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Residual risk of transmission of HIV through blood transfusion in South Africa

Residual risk of transmission of HIV through blood transfusion in South Africa
Residual risk of transmission of HIV through blood transfusion in South Africa
Despite the ongoing review of donor recruitment criteria by local blood transfusion services and the development of highly sensitive and specific testing for the presence of antibodies to HIV in blood and blood products, there remains a residue of HIV in donated blood. This is because of donors who are in the 'window period' between acquisition of HIV and seroconversion, human errors and limits to the sensitivity and specificity of current tests. Data available from a national survey of HIV seroprevalence in South African blood donors allowed for the estimation of the number of units screened negative but likely to be infected with HIV. Assuming window periods of 4.8 and 14 weeks, a test sensitivity of 99.9%, a specificity of 98.5% and a human error rate of 0.1%, the likely rate of HIV-infected blood in the South African blood transfusion supply ranges from 1.1 to 3.9/100,000 units, with a likely estimate of 2.2/100,000 units. In the current South African blood transfusion setting, between 8.1 and 28.2 units of blood per annum will be HIV-positive with a likely estimate of 15.9 units. This corresponds to an odds ratio of between 1:90 909 and 1:25 641 units infected with HIV. These data are comparable with the risk in developed countries. The expected increase in the incidence and prevalence of HIV infection in all adult South African populations necessitates additional measures to ensure a blood supply which is as safe as possible. Some of these measures have already been taken by local blood transfusion services
142-144
Sitas, F.
5db856af-e5b9-4af0-80de-fde177bcc0e0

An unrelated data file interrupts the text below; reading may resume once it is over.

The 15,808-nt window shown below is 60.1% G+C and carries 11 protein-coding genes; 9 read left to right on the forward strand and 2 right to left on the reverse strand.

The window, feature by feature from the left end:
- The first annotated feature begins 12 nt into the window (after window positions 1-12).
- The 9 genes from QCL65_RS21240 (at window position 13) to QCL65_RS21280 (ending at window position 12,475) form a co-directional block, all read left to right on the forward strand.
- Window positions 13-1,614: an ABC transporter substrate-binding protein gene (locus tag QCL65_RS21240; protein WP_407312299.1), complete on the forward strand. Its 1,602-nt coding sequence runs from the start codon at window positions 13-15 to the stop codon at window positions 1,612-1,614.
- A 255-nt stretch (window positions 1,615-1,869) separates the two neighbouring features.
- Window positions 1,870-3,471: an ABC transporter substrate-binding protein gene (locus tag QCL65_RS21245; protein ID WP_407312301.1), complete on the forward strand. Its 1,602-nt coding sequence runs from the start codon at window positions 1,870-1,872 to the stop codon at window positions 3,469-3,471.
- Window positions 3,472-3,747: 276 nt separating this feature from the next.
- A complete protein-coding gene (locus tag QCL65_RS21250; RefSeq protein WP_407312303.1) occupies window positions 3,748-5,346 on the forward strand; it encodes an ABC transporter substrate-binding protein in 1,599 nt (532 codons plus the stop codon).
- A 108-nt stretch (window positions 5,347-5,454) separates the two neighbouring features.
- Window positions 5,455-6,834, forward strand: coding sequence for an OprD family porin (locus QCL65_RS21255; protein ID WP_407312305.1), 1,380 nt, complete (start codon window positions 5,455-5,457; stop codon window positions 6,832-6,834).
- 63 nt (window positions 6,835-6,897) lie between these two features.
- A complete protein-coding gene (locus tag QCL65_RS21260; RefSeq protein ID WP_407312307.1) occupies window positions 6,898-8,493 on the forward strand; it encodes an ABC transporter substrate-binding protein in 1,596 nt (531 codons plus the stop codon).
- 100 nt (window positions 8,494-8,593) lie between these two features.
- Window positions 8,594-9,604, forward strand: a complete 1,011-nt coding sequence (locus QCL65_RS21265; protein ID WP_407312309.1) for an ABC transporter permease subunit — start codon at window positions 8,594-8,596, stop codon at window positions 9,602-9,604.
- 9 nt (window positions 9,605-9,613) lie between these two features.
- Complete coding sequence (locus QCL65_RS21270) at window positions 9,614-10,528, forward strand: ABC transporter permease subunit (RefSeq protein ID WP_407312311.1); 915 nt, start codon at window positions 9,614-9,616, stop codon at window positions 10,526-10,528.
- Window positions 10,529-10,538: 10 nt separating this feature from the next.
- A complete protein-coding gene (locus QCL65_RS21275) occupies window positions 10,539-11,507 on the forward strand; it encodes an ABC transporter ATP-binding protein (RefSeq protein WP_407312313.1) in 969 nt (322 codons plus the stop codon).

Fleming, A.F.
448338a5-b99c-4588-9e5e-e94a2b8a23c7
Morris, J.S.
569aa43b-15bd-4e9d-b4a5-e68a84334cfe
Sitas, F.
5db856af-e5b9-4af0-80de-fde177bcc0e0
Fleming, A.F.
448338a5-b99c-4588-9e5e-e94a2b8a23c7
Morris, J.S.
569aa43b-15bd-4e9d-b4a5-e68a84334cfe

Sitas, F., Fleming, A.F. and Morris, J.S. (1994) Residual risk of transmission of HIV through blood transfusion in South Africa. South African Medical Journal, 84, 142-144. (PMID:7740349)

Record type: Article

Abstract

Despite the ongoing review of donor recruitment criteria by local blood transfusion services and the development of highly sensitive and specific testing for the presence of antibodies to HIV in blood and blood products, there remains a residue of HIV in donated blood. This is because of donors who are in the 'window period' between acquisition of HIV and seroconversion, human errors and limits to the sensitivity and specificity of current tests. Data available from a national survey of HIV seroprevalence in South African blood donors allowed for the estimation of the number of units screened negative but likely to be infected with HIV. Assuming window periods of 4.8 and 14 weeks, a test sensitivity of 99.9%, a specificity of 98.5% and a human error rate of 0.1%, the likely rate of HIV-infected blood in the South African blood transfusion supply ranges from 1.1 to 3.9/100,000 units, with a likely estimate of 2.2/100,000 units. In the current South African blood transfusion setting, between 8.1 and 28.2 units of blood per annum will be HIV-positive with a likely estimate of 15.9 units. This corresponds to an odds ratio of between 1:90 909 and 1:25 641 units infected with HIV. These data are comparable with the risk in developed countries. The expected increase in the incidence and prevalence of HIV infection in all adult South African populations necessitates additional measures to ensure a blood supply which is as safe as possible. Some of these measures have already been taken by local blood transfusion services

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Published date: 1994
Organisations: Faculty of Health Sciences

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Local EPrints ID: 365124
URI: https://eprints.soton.ac.uk/id/eprint/365124
PURE UUID: a45acd72-5f9d-4a70-b19c-6667f35b02a7

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Date deposited: 29 May 2014 10:55
Last modified: 18 Jul 2017 02:24

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